TIMES SQUARE (PIX11) –– Lady Liberty, Spider-Man, Elmo, Woody and Hello Kitty – they’re just some of the many costumed characters making a living in Times Square on any given day.
While some pedestrians welcome the photo op that comes with a price tag, the reputation of the characters has been tainted by a string of incidents in recent months.
In June, a 22-year-old man wearing a Spider-Man costume was arrested after allegedly groping a woman’s breast and rear end.
Earlier this year, another man dressed up like Woody from Disney’s “Toy Story” was cuffed and charged for forcible touching.
“This has gotten out of control,” Tim Tompkins, president of the Times Square Alliance, told PIX11 News.
Tompkins met with elected officials Wednesday to discuss concerns over all the bad behavior from the typically beloved characters.
“Let’s protect consumers and regulate this business through a licensing scheme,” he explained. “[It will] allow the activity to happen but then if there’s a bad character you can say ‘hey look Elmo #36 held on to my daughter insisting on a tip and that’s not cool.’ So that person’s license would be revoked.”
Characters who spoke to PIX11, suggested the headlines were exaggerated. A man dressed as videogame character Super Mario said he’s never had an issue with patrons.
“I’ve never had any problems here,” the street performer said in Spanish. “They should regulate us. I am absolutely open to it.”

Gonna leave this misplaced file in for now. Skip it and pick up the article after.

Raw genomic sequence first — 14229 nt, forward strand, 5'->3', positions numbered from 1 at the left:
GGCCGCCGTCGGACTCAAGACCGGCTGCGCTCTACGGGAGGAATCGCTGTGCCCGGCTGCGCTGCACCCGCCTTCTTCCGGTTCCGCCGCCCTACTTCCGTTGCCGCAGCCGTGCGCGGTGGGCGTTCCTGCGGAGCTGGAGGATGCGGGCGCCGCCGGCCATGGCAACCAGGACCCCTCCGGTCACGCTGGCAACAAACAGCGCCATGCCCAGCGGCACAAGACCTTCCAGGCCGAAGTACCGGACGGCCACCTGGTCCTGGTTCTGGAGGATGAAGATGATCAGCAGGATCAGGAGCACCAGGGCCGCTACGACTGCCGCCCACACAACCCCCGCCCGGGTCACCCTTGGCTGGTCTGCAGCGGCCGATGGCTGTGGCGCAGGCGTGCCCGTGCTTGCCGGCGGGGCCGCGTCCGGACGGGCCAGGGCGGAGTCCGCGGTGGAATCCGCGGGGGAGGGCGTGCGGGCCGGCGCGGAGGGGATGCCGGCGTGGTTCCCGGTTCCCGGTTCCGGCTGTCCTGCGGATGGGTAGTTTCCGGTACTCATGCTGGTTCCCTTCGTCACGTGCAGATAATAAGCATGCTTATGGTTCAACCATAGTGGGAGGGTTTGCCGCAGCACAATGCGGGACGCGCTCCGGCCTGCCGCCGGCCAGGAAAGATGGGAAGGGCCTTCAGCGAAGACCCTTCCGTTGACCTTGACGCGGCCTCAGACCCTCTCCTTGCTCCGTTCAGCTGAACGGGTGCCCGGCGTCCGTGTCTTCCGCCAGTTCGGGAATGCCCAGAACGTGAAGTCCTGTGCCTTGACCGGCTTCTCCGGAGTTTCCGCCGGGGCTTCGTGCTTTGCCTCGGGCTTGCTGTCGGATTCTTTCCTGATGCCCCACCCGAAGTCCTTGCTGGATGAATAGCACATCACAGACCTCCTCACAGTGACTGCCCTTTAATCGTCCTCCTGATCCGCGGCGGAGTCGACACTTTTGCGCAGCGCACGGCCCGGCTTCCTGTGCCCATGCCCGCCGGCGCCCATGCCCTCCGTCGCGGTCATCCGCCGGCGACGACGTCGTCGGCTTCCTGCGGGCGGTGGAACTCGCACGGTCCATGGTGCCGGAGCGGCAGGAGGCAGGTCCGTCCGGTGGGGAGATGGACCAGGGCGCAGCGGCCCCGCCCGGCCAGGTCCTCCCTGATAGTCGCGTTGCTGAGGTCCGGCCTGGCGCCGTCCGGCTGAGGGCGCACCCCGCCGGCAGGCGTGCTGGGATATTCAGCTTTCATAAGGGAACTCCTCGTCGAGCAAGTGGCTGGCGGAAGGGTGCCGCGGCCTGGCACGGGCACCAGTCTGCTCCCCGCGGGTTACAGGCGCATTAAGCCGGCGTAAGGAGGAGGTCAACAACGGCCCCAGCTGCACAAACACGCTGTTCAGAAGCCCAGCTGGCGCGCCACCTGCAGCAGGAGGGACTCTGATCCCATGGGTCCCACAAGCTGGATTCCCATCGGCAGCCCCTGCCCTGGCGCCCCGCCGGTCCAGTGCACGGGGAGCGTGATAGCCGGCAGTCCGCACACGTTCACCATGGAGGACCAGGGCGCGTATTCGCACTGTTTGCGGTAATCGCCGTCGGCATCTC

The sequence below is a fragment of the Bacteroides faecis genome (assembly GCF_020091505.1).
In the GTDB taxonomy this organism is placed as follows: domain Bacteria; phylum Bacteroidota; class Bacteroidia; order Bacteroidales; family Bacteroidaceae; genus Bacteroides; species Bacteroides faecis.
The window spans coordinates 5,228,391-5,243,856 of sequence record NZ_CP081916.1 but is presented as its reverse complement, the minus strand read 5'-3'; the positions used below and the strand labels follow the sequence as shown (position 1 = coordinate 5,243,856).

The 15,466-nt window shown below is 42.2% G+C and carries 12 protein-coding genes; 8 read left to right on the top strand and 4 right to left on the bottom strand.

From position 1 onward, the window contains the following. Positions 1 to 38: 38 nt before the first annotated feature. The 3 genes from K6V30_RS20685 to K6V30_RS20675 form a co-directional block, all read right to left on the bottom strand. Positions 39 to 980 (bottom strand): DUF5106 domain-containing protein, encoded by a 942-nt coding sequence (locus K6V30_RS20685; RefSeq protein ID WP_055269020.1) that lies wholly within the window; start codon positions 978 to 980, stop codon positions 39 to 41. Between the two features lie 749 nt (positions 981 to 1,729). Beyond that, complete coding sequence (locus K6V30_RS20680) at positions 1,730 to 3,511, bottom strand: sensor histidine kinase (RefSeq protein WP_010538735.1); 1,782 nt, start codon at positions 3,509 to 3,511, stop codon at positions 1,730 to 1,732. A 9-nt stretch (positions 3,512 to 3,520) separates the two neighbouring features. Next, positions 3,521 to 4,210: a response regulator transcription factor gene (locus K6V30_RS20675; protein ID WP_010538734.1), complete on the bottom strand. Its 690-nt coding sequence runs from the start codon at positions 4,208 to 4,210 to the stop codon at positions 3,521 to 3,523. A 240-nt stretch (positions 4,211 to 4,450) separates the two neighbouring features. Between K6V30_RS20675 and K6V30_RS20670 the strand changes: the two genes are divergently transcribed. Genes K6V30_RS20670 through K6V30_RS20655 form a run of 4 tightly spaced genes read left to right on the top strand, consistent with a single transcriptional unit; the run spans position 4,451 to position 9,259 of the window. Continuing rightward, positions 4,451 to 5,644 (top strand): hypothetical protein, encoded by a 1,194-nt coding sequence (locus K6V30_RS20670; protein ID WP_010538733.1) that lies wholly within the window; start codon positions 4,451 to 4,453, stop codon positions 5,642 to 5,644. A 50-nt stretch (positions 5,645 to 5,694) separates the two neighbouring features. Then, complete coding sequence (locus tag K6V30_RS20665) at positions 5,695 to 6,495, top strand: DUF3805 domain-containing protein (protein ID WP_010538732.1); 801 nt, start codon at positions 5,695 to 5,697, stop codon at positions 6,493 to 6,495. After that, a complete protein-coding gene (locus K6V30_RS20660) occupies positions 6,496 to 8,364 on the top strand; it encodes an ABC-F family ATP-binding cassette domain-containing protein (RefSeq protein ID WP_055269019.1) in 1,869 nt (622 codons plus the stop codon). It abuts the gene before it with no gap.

One of the biggest complaints about these Times Square characters is the interaction with pedestrians that some would describe it as “bullying” passersby for tips.
Unfortunately the regulation cannot dictate how they talk to pedestrians, however if they forcibly touch or harass them, it’s a different story.
Quanasia Sykes of the Bronx knows all too well how aggressive the street performers can get. While crossing Broadway near West 45th Street Wednesday afternoon, she was touched by the same ‘Super Mario’ performer who spoke to PIX11 cameras just minutes earlier.
“It’s very annoying! I can’t believe the character touched me,” she said. “I don’t care who you are, I’m not a child and you shouldn’t be touching me because you’ll get arrested.”
Although a bill has been drafted to regulate the street performers – which also addresses the unauthorized use of licensed characters – no immediate timeline has been set.